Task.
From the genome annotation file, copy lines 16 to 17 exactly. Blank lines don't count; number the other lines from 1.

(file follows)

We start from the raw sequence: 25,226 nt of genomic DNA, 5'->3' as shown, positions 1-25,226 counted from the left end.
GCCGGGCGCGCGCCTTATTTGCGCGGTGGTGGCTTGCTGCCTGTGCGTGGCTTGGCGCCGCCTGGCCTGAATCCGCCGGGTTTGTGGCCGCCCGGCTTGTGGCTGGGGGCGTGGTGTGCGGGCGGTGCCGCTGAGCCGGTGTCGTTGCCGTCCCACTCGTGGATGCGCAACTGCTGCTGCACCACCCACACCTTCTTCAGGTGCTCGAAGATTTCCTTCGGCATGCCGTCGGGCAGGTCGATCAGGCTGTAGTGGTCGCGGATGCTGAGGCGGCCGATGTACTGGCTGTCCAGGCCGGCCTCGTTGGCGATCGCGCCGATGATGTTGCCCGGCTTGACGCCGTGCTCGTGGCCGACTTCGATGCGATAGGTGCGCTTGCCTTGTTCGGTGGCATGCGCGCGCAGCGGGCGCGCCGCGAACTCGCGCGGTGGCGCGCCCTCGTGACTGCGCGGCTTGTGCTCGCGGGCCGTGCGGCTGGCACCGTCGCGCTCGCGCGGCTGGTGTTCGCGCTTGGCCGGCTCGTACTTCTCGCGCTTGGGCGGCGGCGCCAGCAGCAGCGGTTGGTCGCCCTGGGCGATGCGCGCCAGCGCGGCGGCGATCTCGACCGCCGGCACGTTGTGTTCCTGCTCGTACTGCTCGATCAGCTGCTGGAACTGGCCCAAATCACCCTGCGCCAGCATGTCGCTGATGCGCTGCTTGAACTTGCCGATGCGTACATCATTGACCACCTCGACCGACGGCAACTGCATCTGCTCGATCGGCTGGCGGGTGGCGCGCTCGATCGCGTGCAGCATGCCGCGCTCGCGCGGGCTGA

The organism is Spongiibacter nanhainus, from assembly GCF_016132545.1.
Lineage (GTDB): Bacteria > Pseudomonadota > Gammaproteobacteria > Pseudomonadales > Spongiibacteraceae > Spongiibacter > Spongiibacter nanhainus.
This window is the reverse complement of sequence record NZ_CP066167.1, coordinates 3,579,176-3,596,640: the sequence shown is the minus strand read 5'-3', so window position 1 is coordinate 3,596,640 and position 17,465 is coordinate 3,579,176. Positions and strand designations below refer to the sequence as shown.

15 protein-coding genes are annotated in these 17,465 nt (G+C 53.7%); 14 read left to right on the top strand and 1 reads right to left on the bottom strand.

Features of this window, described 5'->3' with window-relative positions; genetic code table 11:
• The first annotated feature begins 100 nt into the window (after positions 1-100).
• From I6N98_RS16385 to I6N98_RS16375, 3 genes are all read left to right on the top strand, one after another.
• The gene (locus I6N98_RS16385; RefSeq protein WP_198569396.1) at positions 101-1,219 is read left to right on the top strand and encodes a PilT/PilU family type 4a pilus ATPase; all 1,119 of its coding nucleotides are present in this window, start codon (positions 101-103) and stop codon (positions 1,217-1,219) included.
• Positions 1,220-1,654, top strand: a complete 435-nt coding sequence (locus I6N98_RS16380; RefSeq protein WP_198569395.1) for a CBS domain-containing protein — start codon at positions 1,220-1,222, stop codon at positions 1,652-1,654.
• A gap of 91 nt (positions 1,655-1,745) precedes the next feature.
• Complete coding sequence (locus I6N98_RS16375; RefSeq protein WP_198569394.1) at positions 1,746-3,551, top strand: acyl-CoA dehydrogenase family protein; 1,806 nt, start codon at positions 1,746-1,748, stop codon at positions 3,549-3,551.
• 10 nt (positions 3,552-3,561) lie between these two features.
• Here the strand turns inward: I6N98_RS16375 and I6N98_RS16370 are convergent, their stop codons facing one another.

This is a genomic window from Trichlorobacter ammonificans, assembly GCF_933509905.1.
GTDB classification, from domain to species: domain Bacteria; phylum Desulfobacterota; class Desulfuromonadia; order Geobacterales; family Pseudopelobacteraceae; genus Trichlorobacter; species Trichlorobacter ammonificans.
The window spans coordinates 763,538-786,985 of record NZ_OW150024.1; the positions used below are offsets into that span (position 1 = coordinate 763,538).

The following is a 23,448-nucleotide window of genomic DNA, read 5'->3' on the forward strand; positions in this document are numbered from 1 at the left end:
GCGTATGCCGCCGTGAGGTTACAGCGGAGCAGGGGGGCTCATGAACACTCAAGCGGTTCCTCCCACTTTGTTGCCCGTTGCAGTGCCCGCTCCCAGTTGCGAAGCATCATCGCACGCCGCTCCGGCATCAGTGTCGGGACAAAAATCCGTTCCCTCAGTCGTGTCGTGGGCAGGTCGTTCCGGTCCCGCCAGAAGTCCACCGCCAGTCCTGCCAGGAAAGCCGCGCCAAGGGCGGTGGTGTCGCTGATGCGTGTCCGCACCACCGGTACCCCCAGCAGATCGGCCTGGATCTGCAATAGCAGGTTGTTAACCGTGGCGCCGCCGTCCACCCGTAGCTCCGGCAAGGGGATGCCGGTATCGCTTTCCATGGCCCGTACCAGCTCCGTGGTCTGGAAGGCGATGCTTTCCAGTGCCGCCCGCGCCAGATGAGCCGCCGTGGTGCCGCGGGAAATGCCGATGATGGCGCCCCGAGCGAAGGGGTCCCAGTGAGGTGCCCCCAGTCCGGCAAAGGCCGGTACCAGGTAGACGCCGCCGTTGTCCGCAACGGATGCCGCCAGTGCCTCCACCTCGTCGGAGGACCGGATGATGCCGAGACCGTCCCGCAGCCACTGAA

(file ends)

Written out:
This is a genomic window from Trichlorobacter ammonificans, assembly GCF_933509905.1.
GTDB classification, from domain to species: domain Bacteria; phylum Desulfobacterota; class Desulfuromonadia; order Geobacterales; family Pseudopelobacteraceae; genus Trichlorobacter; species Trichlorobacter ammonificans.